has greater advantages and is to be preferred. Under the, head
of culture it has already been indicated that the plant is an
excellent one from which forage may be obtained. It may be
used as green pasturage; harvested and converted into hay,
or cattle and hogs may be turned in after maturity and the
crop thus converted into meat at low cost. It has been used
by some as a cover crop and'as such proved satisfactory. The
pods after grinding furnish a food rich in protein that is
relished by poultry, cattle and hogs. This food is now on the
market in some parts of the state. For many years it has been
used as an ornamental and as such is still in high favor.

VELVET BEAN AS A SOIL RENOVATOR.

The velvet bean derives its nitrogen from the air. This
power is not common to all plants but is confined to the,
plants known as the legumes, and is made possible through
the agency of micro-organisms which live on the, roots of
these plants and by some obscure process convert the nitro-
gen of the air into a form available to the plant in which it is
stored up. Nodules varying in size are produced on the roots
of these plants bythese bacteria. The cuts, II andIVare typ-


453






BULLETIN NO. 60.


ical illustrations of these nodules. No. III is from a photo-
graph of a root of the velvet bean that was carefully removed
from the soil so as not to break off the nodules. No. IV is
from a photograph showing the actual size of some of these
nodules. These nodules are found on the same plant in vari-
ous stages of development from the size of a bird shot to
that of the one shown in the illustration.
The roots and stubble contain a considerable portion of
the nitrogen obtained from the air and as they are left in the
soil decomposition gradually takes place and the nitrogen
thus becomes converted into a form that is available to those
plants which do not have the power of obtaining supply
directly from the atmosphere. The whole of the nitrogen ob-
tained from the air by a crop of velvet beans is by no means
left in the roots but the greater portion of it is stored up in
the leaves, vine, and seed, though the soil gains much of this
from the leaves which are shed by the plant. If so desired the
entire plant may be left to decay on the surface and turned
under the following spring, but, it is not advisable to turn un-
der the green vine as it will cause the land to become sour
and this will have to be corrected by an application of lime.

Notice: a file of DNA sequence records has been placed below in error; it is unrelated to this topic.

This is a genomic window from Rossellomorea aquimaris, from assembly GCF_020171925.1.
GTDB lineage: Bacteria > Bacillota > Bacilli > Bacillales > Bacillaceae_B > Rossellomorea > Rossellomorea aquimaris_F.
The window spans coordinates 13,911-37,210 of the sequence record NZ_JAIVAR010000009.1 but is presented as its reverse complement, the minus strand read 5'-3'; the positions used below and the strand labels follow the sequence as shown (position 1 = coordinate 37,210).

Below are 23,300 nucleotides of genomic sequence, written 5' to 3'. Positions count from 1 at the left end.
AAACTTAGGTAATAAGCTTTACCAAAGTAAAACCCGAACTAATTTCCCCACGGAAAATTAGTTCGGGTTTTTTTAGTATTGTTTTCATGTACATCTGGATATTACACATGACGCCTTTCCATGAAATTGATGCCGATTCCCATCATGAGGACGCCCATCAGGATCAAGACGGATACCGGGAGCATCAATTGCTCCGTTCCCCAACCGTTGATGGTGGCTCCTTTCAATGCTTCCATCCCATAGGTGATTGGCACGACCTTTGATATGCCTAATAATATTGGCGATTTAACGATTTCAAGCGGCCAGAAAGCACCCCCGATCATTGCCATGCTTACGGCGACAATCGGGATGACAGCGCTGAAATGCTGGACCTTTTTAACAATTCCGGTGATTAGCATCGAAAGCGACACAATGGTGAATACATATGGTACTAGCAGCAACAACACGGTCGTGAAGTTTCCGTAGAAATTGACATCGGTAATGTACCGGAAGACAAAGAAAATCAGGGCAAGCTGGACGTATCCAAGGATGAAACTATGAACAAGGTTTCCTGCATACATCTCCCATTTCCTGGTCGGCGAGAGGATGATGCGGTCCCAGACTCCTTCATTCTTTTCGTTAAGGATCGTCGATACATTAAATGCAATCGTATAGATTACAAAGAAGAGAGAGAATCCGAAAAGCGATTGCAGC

It is not even profitable to let the plant die down on the sur-
face and subsequently turn it under, inasmuch as the hay
which may be made from the vine is much more valuable as
a food than the vine is worth as a fertilizer. Besides, if prop-
erly managed the fertilizing constituents of the hay may, to
a large extent, be saved in the form of manure. In order to
form an estimate of the quantity of nitrogen which may be
procured from the air through the use of the velvet bean, the
root from a vine was carefully removed from the soil, dried,
weighed and analyzed. The results were then calculated to
the basis of one acre. It was found that on one acre six hun-
dred and ninety pounds of dried root would be produced.
This root contained 1.41 per cent of nitrogen, so from the



















l.,, .


:11=i


SI


. ,zv


FIG. NI


F r


I


"WF ,---I







VELVET BEAN.


root alone 9.7 pounds of nitrogen would be added to an acre
of ground.
This could not be considered a fair index to the weight
of nitrogen added, in as much as, most of the nodules had al-
ready decomposed when the root was collected and the ni-
trogen from these is not included in the estimate. The quan-
tity of nitrogen was also estimated which was removed in the
hay from an acre.
Weight of green vine on an acre ...........21132 pounds.
W eight of dry hay ......................... ... 5953 pounds.
Percentage of nitrogen in hay ............... 2.21
W eight of nitrogen in hay ................. 131.5 pounds.
In this way it is shown that a crop of velvet beans on one
acre, after yielding three tons of hay, supplies 9.7 pounds of
nitrogen to the soil, a quantity which is usually sufficient for
the following crop. If on the other hand the hay is turned
under after drying, an acre of land would have its nitrogen
increased by 141.2 pounds. It would then be unnecessary to
add nitrogen to land so treated for several years. The entire
amount of nitrogen saved in this manner represents a cash
value of from fifteen to eighteen dollars. Similar investiga-
tions have been carried out by Dr. W. C. Stubbs and C. E..
Moores at the Louisiana Station; also by J. F. Duggar and
Dr. J. T. Anderson of the Alabama Station. The results ob-
tained in the three different states are given here in tabular
form, and while considerable variations exist this is to be
somewhat expected since the conditions must have been
very different. These results show very conclusively that the
velvet bean is a valuable plant for restoring nitrogen and hu-
mus to our impoverished soils.







BULLETIN NO. 60.


Weight of green material from an acre ...........
Weight of dried material from an acre ..........
Weight of dried roots from an acre..... ........
Weight of ritrogen in vines from an acre......
Weight of nitrogen in roots from an acre .....
Total nitrogen in crop from one acre...........

A most striking example


ALA. LA. FLA.

................. 19040 22919 21132
.. ............. 8240 7495 5953
...... 1258 191 690
....... ...... 201.3 170 131.5
.... ........ 12.6 2.9 9.7